Amid HIV outbreak, truckers warned about prostitutes, needles in Indiana

user-gravatar Headshot
One of Indiana’s awareness campaign posters.One of Indiana’s awareness campaign posters.

Truck drivers are being warned to not engage in sexual activity with commercial sex workers or share needles for intravenous drug use along the I-65 corridor in southeastern Indiana following a major HIV epidemic that’s come on in recent months.

The state’s trucking association has joined a public awareness campaign about the outbreak of the virus, which can lead to AIDS. As of May 20 and since late last year, 158 cases of HIV had been reported in that part of the state.

Indiana’s health commissioner has also sent letters to 15 truck stops along the I-65 corridor asking them to support the awareness campaign by placing posters and flyers in areas frequented by truck drivers.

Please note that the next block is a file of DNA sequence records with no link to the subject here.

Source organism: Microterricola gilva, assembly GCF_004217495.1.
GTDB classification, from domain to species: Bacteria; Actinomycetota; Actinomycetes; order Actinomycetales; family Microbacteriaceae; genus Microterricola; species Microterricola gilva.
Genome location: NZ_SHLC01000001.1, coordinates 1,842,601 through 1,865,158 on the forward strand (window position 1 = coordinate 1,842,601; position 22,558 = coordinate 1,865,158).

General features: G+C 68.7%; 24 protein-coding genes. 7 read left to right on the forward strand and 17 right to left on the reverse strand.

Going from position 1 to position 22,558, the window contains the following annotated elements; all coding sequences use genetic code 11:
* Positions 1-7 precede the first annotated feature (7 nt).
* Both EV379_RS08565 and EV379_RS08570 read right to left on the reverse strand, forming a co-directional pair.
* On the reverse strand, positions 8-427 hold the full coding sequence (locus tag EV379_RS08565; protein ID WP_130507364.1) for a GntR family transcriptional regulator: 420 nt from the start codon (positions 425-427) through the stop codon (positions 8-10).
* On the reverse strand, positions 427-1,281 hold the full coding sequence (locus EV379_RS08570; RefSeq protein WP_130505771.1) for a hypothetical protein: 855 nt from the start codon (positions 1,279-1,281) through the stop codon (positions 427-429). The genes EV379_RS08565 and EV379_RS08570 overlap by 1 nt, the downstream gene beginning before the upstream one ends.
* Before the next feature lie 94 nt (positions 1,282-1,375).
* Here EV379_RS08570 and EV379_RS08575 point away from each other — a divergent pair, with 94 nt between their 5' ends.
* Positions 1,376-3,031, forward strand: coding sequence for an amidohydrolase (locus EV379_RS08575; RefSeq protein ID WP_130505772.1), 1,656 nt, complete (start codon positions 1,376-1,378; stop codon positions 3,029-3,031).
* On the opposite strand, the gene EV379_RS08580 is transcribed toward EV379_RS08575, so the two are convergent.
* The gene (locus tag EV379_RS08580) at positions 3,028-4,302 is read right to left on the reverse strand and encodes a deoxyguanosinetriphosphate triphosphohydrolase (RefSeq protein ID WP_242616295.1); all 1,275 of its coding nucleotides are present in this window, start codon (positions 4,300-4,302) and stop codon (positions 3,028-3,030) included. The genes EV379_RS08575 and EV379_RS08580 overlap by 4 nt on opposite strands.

The campaign encourages those in the region to (a) not engage in sexual activity with prostitutes, (b) use condoms effectively and (c) not engage in needle sharing.

Most of the HIV cases in the region stem from needle sharing among intravenous drug users, officials say.

Truckers, however, are being warned not so much about needle sharing but about prostitutes along the I-65 corridor.

State Health Commissioner Jerome Adams said truck drivers who find sexual partners in that area are particularly susceptible to becoming infected.

When the CDC studied people infected with HIV in Scott County, it found 10 of the women were what it called “commercial sex workers.”

Whitehall said anyone with concerns about possible infection should contact their primary care physician or their local health department.

I-65 is one of the major north-south highways in the U.S. It extends from the Indiana Toll Road in Gary Indiana 887 miles south to the intersection of I-10 in Mobile, Ala.